Vial 10 is filled with liquid L to a maximum level yet sufficiently spaced inwardly from open end 13 to accommodate stopper 15 therein. Vial 10 is filled in a manner avoiding the presence of air spaces or pockets in chamber 14, to permit the liquid to undergo unhindered suction transfer or aspiration via stopper bore 20 on penetrating seal 21, as later described.
Vial 10 may have a bead 22 to engage a cap 28 on open end 13 to preserve vial 10 and stopper 15 in sterile condition.
The base of stopper extension 18 may have a circumferential formation of ratchets 24 and associated recesses 25 at the inner end of threads 19 for the purposes described below.
The volume of liquid L in chamber 14, in terms of the relative longitudinal position of vial 10 on stopper 15, is indicated by a series of indicia 26 along the barrel of vial 10. Liquid L may be a standard hazardous material medicament solution, e.g. an injectable antineoplastic (oncology) solution.
Adapter 30 is shaped as a longitudinal, partially hollow, round cross sectional, e.g. rigid plastic, cylinder, with a front end 81 and rear end 82, and an internal flow path 38 extending through its body 34. Rear end 32 has a rearwardly opening socket 35 that contains a rearwardly facing hollow needle 86 with a pointed tip 37 defining the rear terminus of flow path 33, and counterpart fastening means formed by internal threads 38 that coact with external threads 19 on stopper 15. Rear end 32 is insertable into vial open end 13 and rotatable to fasten threads 38 to threads 19 to fasten adapter 30 to stopper 15, and simultaneously to cause needle 36 to enter stopper bore 20 and its tip 37 to penetrate seal 21 to connect chamber 14 and flow path 33.
Adapter front end 81 has a forwardly facing hollow nozzle 39 defining the front terminus of flow path 33. A mechanical contact probe-openable and self-closing check valve 40 is located in flow path 33 adjacent nozzle 39. Valve 40 is formed of a resilient diaphragm 41 having a forwardly facing hollow tubular nose 42 provided with liquid inflow apertures 43, and is situated in a valve chamber 44 with one edge portion of diaphragm 41 rigidly hingedly seated on the axially extending interior wall 44a of chamber 44.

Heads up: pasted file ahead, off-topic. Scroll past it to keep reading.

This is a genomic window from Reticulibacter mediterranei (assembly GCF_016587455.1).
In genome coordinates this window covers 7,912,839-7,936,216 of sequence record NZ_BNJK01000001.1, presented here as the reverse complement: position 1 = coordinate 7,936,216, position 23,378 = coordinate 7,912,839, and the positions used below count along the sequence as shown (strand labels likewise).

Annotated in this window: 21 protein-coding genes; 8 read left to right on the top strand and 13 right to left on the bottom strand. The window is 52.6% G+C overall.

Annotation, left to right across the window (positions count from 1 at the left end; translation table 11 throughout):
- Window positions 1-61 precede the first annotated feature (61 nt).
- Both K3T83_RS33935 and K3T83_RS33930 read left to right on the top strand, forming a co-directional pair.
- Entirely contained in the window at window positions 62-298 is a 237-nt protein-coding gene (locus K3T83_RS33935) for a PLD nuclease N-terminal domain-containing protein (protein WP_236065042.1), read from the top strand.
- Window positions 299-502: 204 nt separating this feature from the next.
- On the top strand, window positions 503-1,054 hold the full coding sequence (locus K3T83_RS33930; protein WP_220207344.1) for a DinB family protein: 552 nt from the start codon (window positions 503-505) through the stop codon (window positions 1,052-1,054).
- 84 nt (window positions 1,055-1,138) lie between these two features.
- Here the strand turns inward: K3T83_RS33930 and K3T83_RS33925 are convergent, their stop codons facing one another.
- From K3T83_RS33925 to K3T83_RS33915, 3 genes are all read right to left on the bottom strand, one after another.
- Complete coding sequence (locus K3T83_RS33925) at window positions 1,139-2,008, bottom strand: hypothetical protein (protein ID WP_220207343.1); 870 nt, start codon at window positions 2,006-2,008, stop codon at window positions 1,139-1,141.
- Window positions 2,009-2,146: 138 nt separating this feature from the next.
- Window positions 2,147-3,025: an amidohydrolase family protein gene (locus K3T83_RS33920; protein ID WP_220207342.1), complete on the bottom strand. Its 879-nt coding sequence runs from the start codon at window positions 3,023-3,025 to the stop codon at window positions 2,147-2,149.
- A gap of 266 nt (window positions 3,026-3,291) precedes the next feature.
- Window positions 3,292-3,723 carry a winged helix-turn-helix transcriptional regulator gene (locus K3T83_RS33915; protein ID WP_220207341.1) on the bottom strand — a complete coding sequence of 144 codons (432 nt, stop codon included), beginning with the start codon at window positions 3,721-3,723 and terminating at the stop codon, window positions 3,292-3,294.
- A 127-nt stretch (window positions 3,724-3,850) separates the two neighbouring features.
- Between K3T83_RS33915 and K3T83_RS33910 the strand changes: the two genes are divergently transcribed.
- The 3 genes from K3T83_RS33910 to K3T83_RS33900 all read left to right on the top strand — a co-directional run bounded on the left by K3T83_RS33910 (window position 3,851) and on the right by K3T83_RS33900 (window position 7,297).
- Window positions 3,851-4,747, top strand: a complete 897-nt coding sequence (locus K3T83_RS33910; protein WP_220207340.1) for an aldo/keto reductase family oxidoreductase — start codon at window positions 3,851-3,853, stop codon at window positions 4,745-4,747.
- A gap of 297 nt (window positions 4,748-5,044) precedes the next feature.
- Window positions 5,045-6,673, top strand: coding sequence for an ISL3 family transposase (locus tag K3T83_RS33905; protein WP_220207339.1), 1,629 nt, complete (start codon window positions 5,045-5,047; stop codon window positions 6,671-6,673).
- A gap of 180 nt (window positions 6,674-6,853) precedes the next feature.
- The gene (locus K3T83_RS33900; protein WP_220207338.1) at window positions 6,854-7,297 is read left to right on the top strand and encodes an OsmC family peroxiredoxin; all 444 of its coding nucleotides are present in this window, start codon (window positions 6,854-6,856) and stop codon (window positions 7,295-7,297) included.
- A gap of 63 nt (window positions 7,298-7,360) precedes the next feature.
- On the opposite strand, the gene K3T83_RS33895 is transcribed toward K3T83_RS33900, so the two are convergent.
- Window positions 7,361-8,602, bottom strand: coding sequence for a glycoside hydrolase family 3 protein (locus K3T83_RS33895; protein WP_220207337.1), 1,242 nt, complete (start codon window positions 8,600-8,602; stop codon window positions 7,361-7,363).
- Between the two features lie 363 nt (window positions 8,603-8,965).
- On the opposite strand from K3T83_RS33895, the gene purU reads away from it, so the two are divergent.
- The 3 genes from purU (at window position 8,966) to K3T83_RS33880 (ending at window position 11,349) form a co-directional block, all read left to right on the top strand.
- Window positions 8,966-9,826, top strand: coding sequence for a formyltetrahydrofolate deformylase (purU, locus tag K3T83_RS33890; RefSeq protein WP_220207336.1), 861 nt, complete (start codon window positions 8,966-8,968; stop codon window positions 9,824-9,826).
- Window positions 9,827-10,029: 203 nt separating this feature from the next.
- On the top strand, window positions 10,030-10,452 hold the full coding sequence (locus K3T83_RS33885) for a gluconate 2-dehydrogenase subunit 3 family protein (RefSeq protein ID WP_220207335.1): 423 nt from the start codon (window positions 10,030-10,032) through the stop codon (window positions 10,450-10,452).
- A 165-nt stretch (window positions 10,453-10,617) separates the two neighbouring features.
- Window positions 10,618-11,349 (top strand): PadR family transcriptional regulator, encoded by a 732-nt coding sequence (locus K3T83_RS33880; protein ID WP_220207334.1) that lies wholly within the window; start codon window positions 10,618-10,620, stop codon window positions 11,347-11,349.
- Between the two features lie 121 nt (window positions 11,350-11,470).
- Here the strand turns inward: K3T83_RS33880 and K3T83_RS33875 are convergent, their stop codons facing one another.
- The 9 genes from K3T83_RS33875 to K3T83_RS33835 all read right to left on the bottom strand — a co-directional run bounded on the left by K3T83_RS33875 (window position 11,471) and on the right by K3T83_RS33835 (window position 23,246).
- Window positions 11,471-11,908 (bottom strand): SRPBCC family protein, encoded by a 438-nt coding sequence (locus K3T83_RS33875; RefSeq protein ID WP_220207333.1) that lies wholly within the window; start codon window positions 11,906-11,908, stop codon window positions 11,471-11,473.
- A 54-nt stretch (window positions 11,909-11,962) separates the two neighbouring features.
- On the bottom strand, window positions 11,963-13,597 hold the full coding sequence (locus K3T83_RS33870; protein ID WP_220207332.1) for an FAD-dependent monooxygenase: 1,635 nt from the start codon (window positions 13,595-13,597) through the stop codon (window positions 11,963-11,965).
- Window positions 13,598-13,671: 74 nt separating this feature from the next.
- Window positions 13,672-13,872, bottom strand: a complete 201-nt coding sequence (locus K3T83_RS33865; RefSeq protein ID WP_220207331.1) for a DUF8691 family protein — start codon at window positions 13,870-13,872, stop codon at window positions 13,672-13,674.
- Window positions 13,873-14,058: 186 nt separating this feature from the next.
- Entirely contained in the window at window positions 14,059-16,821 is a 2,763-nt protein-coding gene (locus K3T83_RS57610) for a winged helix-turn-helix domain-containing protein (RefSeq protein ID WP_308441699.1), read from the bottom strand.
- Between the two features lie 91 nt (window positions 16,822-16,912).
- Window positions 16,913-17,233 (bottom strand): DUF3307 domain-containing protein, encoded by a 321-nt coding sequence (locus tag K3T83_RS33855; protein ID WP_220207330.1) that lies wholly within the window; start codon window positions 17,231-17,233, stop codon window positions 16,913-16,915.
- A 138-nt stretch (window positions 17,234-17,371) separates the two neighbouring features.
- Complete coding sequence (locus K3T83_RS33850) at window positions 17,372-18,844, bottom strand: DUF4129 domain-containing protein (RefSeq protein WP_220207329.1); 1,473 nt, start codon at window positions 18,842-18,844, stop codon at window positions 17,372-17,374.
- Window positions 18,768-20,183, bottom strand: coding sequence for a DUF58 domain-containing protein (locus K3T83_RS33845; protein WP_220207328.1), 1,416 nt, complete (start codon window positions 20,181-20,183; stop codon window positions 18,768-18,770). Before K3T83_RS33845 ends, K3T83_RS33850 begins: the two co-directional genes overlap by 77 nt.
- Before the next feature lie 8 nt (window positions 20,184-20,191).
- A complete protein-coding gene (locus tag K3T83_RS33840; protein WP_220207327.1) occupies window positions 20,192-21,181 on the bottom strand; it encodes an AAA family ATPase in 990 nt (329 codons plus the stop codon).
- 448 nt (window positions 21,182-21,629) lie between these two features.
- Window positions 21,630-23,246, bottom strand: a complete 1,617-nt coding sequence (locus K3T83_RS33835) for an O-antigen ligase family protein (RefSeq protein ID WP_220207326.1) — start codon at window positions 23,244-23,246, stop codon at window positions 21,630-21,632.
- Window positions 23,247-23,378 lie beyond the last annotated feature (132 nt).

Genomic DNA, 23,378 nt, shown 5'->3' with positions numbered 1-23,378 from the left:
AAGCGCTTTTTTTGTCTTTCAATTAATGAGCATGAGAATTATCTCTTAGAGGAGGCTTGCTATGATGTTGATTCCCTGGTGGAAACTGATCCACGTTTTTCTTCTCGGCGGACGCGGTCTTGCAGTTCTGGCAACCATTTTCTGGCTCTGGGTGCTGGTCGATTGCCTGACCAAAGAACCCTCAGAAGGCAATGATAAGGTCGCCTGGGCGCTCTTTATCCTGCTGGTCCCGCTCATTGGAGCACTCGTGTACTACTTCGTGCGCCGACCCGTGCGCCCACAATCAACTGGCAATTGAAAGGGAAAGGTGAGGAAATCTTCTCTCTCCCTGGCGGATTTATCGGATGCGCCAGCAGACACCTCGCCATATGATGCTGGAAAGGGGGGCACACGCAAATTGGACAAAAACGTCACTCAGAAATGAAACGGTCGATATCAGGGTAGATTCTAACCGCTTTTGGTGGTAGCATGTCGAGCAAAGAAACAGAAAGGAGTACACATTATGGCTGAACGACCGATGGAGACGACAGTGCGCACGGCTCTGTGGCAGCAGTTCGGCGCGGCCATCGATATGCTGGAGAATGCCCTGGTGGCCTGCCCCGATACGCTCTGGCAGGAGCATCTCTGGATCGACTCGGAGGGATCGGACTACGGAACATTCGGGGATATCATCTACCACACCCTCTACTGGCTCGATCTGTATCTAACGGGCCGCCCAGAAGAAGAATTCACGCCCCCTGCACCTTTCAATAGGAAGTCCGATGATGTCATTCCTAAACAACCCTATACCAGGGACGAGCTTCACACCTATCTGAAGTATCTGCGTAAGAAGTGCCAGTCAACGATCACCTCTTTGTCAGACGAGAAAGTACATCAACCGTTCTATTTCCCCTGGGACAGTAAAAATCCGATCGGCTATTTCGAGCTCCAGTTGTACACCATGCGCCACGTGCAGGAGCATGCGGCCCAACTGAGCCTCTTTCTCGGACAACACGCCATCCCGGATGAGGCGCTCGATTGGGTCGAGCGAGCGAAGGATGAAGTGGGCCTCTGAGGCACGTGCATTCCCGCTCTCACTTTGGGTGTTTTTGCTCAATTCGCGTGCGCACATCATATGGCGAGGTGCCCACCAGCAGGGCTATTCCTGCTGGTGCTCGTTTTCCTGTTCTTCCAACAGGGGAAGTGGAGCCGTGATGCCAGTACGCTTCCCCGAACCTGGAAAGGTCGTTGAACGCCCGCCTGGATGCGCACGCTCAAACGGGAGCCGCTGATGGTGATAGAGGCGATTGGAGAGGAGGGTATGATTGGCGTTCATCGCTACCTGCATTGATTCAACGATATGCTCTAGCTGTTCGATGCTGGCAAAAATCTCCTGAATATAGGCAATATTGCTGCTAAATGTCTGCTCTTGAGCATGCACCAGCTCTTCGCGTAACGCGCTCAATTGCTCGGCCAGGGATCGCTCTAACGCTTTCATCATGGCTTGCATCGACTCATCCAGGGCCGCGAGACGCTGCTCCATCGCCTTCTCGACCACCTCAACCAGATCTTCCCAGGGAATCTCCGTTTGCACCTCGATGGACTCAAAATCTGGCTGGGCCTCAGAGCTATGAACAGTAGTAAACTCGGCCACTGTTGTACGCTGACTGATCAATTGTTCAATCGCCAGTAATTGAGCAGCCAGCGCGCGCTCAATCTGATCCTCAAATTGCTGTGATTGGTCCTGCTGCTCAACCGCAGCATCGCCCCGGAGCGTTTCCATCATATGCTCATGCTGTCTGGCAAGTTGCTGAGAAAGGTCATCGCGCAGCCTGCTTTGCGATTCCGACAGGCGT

Nose 42 projects into the internal bore of nozzle 89 and diaphragm 41 seats sealingly against the adjacent wall 44b of chamber 44 as valve seat at the entrance to that bore when valve 40 is in normally self-closed position, yet on inserting a mechanical contact probe into the bore of nozzle 39, nose 42 is contacted thereby and urged inwardly to lift diaphragm 41 from seated position to open valve 40 (shown in phantom in FIG. 1).
Nozzle 39 has a lock connector formed by an external luer lock 45, adapted to lock releasably to a counterpart lock connector, formed by an internal luer lock, on a separate suction operated dispenser device, e.g. syringe 60, having a counterpart hollow nozzle containing such a mechanical contact probe arranged to flow connect with nozzle 39 and open valve 40.
Nozzle 39, valve 40, diaphragm 41, nose 42, apertures 43, chamber 44 and luer lock 45, may be formed as a separate commercial add-on unit 46 (as, for example, a valve unit of the type shown in U.S Pat. No. 4,535,820). mounted in an annular recess 47 in body 34 at front end 31 via its hollow annular shank 48, and with the bore 49 in its central extension 50 communicating with the inner end of needle 86 at interface 51 to provide this part of flow path 33 in adapter 30.